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Neuroimage. 1998 Aug;8(2):198-213.

The functional neuroanatomy of episodic memory: the role of the frontal lobes, the hippocampal formation, and other areas.

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  • 1INSERM U320 and, University of Caen, Caen Cedex, 14033, France.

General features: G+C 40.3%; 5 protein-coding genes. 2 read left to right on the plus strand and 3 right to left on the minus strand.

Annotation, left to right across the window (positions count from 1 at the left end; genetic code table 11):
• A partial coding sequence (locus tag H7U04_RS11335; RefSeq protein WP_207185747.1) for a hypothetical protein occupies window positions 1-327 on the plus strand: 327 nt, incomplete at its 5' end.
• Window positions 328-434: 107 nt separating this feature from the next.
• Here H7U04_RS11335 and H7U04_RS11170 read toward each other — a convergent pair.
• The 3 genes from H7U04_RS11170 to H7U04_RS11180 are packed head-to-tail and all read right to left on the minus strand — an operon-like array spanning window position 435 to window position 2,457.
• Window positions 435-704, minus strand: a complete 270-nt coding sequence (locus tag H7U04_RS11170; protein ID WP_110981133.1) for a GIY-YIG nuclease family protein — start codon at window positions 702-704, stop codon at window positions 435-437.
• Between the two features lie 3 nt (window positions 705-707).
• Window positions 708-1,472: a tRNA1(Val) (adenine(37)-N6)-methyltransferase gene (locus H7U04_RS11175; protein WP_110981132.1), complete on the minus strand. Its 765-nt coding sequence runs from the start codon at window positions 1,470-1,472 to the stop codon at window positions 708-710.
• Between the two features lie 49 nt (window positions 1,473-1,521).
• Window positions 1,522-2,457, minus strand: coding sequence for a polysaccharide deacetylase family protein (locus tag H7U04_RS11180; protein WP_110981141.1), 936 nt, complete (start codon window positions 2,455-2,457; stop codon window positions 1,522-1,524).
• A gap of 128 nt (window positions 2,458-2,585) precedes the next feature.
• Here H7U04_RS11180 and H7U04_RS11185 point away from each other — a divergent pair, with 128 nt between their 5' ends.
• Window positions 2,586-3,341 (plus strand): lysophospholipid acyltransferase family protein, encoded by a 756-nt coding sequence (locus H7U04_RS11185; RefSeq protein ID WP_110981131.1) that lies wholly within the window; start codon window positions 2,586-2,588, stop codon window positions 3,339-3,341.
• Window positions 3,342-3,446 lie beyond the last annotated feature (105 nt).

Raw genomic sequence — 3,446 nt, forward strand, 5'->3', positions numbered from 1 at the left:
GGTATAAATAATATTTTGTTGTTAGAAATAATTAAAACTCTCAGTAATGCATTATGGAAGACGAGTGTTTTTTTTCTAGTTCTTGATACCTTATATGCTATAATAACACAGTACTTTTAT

Because it allows direct mapping of synaptic activity during behavior in the normal subject, functional neuroimaging with the activation paradigm, especially positron emission tomography, has recently provided insight into our understanding of the functional neuroanatomy of episodic memory over and above established knowledge from lesional neuropsychology. The most striking application relates to the ability to distinguish the structures implicated in the encoding and the retrieval of episodic information, as these processes are extremely difficult to differentiate with behavioral tasks, either in healthy subjects or in brain-damaged patients. Regarding encoding and retrieval, the results from most studies converge on the involvement of the prefrontal cortex in these processes, with a hemispheric encoding/retrieval asymmetry (HERA) such that the left side is preferentially involved in encoding, and the right in retrieval. However, there are still some questions, for instance, about bilateral activation during retrieval and a possible specialization within the prefrontal cortex. More expected from human and monkey lesional data, the hippocampal formation appears to play a role in both the encoding and the retrieval of episodic information, but the exact conditions which determine hippocampal activation and its fine-grained functional neuroanatomy have yet to be fully elucidated. Other structures are activated during episodic memory tasks, with asymmetric activation that fits the HERA model, such as preferentially left-sided activation of the association temporal and posterior cingulate areas in encoding tasks and preferentially right-sided activation of the association parietal cortex, cerebellum, and posterior cingulate in retrieval tasks. However, this hemispheric asymmetry appears to depend to some extent on the material used. These new data enhance our capacity to comprehend episodic memory deficits in neuropsychology, as well as the neural mechanisms underlying the age-related changes in episodic memory performances.

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